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Must writers write?

That may seem like a dumb question…but I wonder about the claims of many that if you do not write every day, indeed, feel compelled to write all of the time, that you are not really a “writer.” Obviously practice helps and all that. But need someone be constantly writing to consider herself a bona fide writer?

And where do we draw the line? If one writes every day — no matter how short a time — one is a writer? Or do we say that what one writes must be “creative” and come flowing from the pen in moments of pure inspiration? What about those who write permission slips and letters to the editor and handouts for their students and letters of recommendation for colleagues?

How do people decide: “I’m a writer”? Is it hard to identify oneself as such or do people just “know”? Can one write and publish and NOT consider oneself a “writer”?

I would love to hear what people think of this….

5 Responses

  1. That is definitely not a dumb question. I have asked myself this question many times, all the “writers” I know have asked themselves this question. A writer writes, or feels compelled to write, whether it’s for one story or project or for a lifetime. I think I would answer yes to all of your questions. And also no. haha! In my experience, you can have a very similar discussion substituting “writer” with “artist.” There can be a lot of ego attached to identifying as a writer (or artist). I know I have gotten caught up in it at times! Lately, I am specific about what I am working on, and try to avoid the pictures and judgements that come with saying “I am a writer.” And then I laugh at myself, out loud, even. Thanks for your post!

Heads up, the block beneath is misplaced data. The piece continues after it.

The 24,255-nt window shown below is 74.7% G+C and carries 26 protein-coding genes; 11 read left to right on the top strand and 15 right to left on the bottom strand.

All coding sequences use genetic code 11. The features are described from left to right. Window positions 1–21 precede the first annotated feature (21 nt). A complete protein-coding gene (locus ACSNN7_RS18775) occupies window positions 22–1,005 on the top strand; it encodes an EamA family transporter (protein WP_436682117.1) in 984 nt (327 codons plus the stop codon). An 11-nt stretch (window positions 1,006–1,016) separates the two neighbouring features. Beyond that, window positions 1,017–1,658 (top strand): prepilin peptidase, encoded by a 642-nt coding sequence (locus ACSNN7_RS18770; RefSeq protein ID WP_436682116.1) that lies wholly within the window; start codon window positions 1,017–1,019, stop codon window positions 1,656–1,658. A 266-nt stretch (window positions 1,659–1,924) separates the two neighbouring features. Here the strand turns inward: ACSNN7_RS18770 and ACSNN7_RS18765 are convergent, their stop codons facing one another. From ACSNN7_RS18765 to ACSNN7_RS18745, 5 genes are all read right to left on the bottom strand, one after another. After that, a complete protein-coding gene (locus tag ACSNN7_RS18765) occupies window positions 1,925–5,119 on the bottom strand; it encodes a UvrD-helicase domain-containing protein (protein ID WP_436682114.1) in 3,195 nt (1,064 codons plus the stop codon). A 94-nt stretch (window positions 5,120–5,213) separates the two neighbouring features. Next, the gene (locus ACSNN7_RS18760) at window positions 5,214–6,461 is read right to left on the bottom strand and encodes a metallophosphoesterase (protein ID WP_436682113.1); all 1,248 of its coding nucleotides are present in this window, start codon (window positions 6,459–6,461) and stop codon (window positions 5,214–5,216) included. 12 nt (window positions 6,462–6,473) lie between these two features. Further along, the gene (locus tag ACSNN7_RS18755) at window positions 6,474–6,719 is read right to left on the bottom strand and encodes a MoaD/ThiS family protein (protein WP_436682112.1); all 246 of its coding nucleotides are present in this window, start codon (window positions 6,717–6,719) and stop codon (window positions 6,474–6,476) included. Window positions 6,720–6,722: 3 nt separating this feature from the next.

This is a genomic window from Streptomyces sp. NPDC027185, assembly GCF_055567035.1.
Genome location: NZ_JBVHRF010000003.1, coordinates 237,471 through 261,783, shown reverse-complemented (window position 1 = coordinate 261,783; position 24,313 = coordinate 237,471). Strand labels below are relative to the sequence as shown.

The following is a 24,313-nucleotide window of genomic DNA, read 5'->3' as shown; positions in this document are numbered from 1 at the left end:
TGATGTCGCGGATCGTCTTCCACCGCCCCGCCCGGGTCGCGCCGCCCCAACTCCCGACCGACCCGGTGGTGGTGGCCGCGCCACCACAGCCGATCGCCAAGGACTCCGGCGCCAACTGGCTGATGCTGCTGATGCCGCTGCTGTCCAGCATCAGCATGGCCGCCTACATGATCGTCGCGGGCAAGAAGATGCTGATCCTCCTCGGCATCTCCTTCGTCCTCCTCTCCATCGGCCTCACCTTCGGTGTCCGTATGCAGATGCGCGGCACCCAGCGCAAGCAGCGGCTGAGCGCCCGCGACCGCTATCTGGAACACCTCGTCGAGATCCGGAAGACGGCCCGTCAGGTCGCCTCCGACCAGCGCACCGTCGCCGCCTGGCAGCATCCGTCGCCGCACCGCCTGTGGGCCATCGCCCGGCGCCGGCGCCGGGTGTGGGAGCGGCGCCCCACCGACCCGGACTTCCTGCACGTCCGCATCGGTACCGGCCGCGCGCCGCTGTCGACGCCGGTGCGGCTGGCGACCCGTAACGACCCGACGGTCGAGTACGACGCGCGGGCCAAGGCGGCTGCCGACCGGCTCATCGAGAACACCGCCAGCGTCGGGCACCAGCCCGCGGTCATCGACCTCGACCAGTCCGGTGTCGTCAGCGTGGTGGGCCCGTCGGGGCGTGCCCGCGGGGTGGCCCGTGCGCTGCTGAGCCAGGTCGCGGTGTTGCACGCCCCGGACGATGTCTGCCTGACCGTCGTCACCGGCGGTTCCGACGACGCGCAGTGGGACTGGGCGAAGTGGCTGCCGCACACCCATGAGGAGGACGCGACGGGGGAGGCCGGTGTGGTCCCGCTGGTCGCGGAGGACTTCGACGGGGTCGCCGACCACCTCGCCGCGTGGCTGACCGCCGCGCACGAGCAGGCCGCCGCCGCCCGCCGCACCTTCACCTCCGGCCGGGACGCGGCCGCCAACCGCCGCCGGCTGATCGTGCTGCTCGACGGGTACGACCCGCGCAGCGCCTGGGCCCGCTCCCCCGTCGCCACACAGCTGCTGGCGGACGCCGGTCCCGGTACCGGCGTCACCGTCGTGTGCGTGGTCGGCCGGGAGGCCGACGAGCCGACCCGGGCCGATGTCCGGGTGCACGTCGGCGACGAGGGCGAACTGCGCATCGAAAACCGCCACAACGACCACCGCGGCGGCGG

2. I think it’s not a must for writers to write all the time. You just write when you are inspired to. When you are not, time to scout around a little and absorb the world as inspiration.

    But then again, setting a daily writing time is good to keep the skills going.

  3. Cmate: glad to hear you say that you don’t think it’s a must. I seem to be going through a READING phase right now. I just want to read all the time. Can’t really do that, but I’d rather read than write at present. Maybe the reading will “inspire” me soon! Thanks for the post!

    Christina: Interesting point about there being “ego attached to identifying as a writer” and I guess I am cautious about it because I am a lit prof in my Day Job. So I guess I feel a bit intimidated by “real writers.” I mean, who can compete with Dickens? Anyway, thanks for your thoughts. Makes me feel a little less alone!

  4. I think “the world” considers you a writer if you can earn a living doing it, and they can buy your book at Barnes and Noble.

    Me, I think you’re a writer if you write. That’s it. I’m also not one of those ones who would feel empty if I didn’t write. However, I enjoy writing and especially entertaining people with my writing. I write because I want to write, not because I’m compelled.

    Do I consider myself a writer? That is a more difficult question for me.

  5. Hi, strugglingwriter!

    Interesting response. So the fact that I have a book and articles published makes me a writer in the world’s eyes, even though it’s writing about other writers and not the great American novel? Or do you mean only fiction counts for “the world”?

    When I was a kid, I used to love to write. I thought I had talent. My fifth-grade teacher told me so. Eventually, I became an English professor and through that process of grad school and “normalization” to the profession, I learned to be a “critic” of writing.

    Trick now is for me to get back to writing as a joyful act. I’ve experienced glimmers of that in the past 20 years, but until this sabbatical never felt like I had the opportunity to really go with it.

    With a name like strugglingwriter it looks like however ambivalent you feel, you do identify as a writer….

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